These five volumes deal primarily with Tolkien's writings before the publication of The Hobbit (1937) and The Lord of the Rings (1954-55). In them, Tolkien was struggling as a still unknown author to create his first history of Middle-earth.

Vol 1 & 2, The Book of Lost Tales Part 1 ( 1983) & 2 (1984). The Book of Lost Tales was written during the 1910s and 1920s. Wikipedia describes it this way: "The framework for the book is that a mortal Man visits the Isle of Tol Eressëa where the Elves live. In the earlier versions of the `Lost Tales' this man is named Eriol, of some vague north European origin, but in later versions he becomes Ælfwine, an Englishman of the Middle-ages."

Vol. 3, The Lays of Beleriand (1985). These are collections of poems, many of them incomplete, written between the 1920s and the late 1940s.

Vol 4, The Shaping of Middle-earth (1986).
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Format: Paperback
In real mythologies the tales change and develop over time: names, times and places change with the constant retelling and embellishing by the story-tellers. In real mythologies, accounts often become fragmented and there may be several differing accounts of a single event. It's the same with the mythology of Middle Earth and Valinor. The way Tolkien develops the stories over the course of his life-time is analogous to the way real heroic events become legend and the legends become myths and all sorts of changes reshape them. Real life examples would be 1) the story of Beowulf who may have been a real but mortal hero of his people, but in the telling and retelling of the tale over the centuries, he was able to swim for 2 weeks in the freezing seas of Northern Europe wearing mail and he was able to do battle under water; 2) the Arthurian legends where the hero has been claimed to have lived and had his court at a dozen or more locations in Britain; 3) the Merlin legends where Merlin may or may not have been associated with Arthur 4) The Robin Hood legends where again, Robin has been claimed to have been based at various locations. And so on.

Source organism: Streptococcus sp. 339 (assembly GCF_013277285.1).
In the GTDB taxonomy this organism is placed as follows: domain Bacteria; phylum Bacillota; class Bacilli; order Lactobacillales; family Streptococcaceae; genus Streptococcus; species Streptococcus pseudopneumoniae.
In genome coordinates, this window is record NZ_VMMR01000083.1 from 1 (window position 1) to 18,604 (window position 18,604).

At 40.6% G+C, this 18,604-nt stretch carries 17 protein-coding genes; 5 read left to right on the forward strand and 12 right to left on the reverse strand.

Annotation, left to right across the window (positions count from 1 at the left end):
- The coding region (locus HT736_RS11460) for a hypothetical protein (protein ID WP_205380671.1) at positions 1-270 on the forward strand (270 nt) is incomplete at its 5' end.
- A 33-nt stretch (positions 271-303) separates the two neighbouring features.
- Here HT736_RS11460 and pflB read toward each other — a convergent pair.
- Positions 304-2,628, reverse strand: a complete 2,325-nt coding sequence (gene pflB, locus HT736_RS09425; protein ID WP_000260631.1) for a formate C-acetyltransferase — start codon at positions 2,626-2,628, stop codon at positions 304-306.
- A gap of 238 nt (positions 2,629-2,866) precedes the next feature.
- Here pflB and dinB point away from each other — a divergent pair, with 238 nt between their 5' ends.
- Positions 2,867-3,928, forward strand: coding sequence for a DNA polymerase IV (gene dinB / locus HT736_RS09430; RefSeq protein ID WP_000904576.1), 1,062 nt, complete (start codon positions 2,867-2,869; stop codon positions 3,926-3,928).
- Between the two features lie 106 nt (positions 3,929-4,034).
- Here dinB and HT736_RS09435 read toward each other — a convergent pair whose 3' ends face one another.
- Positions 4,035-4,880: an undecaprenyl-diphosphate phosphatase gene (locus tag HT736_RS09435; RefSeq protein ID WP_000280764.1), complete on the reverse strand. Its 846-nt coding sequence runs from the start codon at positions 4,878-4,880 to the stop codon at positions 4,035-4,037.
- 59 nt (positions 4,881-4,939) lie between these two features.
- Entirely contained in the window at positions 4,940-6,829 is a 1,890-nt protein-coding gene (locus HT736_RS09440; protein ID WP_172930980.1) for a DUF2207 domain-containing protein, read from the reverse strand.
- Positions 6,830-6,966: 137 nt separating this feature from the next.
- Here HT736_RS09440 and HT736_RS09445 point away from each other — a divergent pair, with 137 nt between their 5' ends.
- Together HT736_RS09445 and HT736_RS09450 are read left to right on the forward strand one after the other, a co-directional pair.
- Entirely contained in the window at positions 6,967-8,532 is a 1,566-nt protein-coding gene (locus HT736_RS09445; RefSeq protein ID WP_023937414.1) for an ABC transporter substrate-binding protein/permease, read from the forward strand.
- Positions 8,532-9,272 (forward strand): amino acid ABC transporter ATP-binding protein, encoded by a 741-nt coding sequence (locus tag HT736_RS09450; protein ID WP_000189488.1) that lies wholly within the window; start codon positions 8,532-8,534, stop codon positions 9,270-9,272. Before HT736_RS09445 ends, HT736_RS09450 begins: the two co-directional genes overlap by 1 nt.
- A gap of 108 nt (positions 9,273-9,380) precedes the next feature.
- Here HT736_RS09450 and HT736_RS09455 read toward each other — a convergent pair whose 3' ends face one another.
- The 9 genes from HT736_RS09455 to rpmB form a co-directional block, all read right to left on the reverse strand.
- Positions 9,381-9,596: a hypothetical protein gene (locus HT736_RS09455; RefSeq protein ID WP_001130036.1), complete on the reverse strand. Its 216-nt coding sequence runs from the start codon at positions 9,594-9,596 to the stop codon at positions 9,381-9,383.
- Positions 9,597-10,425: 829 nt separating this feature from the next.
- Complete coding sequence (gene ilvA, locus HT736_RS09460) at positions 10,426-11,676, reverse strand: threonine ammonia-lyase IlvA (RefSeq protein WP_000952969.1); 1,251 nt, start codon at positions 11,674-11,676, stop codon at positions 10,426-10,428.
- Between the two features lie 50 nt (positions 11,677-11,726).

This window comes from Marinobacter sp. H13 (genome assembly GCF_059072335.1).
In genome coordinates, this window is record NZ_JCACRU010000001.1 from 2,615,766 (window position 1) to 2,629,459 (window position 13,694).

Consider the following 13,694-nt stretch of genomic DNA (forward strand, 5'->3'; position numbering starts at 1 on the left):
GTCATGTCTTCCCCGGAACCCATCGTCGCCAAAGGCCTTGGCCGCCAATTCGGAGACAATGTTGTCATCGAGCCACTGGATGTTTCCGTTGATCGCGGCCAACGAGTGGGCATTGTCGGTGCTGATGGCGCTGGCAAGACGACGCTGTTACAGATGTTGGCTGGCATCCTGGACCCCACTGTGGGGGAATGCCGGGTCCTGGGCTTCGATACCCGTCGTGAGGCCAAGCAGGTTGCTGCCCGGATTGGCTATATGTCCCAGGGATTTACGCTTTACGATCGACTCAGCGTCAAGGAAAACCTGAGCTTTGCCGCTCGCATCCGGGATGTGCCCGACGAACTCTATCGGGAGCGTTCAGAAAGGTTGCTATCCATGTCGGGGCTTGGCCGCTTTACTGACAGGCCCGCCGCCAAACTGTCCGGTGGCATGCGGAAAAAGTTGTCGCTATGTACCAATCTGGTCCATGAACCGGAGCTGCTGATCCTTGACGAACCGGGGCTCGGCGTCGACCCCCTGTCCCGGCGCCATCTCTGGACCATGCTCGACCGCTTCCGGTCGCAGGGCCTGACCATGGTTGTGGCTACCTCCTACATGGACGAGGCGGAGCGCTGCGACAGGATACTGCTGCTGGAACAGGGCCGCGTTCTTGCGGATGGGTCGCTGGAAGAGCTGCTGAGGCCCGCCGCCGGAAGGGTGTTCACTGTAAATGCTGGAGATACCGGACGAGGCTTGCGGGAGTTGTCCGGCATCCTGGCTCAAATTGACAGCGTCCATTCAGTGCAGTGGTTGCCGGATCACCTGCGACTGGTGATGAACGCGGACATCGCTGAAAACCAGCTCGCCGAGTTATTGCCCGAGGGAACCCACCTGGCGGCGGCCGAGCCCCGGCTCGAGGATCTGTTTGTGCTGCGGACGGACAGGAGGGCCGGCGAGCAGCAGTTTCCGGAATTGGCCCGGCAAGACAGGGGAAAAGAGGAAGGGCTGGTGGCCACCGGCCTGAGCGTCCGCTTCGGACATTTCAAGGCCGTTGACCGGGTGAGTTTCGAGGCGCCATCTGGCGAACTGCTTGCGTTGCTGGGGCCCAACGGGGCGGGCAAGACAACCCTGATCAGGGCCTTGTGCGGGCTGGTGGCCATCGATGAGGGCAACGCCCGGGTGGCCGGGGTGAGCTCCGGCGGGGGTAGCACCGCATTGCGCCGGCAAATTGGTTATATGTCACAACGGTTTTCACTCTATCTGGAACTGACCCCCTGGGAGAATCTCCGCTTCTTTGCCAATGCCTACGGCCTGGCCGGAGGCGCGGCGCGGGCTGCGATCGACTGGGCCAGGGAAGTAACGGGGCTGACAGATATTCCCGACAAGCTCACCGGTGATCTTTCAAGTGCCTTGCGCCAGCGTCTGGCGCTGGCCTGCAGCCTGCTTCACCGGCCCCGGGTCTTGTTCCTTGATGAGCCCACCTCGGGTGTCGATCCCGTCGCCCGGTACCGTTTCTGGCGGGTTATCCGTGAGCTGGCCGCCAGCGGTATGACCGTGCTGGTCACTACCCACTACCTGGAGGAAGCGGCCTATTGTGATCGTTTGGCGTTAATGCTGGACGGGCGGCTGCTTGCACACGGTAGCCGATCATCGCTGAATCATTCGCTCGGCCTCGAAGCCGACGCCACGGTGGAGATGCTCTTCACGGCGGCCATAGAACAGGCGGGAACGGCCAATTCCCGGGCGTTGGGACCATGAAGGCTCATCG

Lost Tales Part 1 is a collection of accounts of the origins of the world of Middle Earth and Valinor, concentrating mainly on the gods and the elves. The stories overlap those in Silmarillion but differ in many instances. Names, characters and places had been changed by the time Tolkien finalised the material that went into The Silmarillion. It's fascinating to see the character and story development with notes and commentary from Christopher Tolkien drawing attention to the changes and stating (where the reasons were known to him) and providing convincing speculations (where specific information was not known) why these changes were made.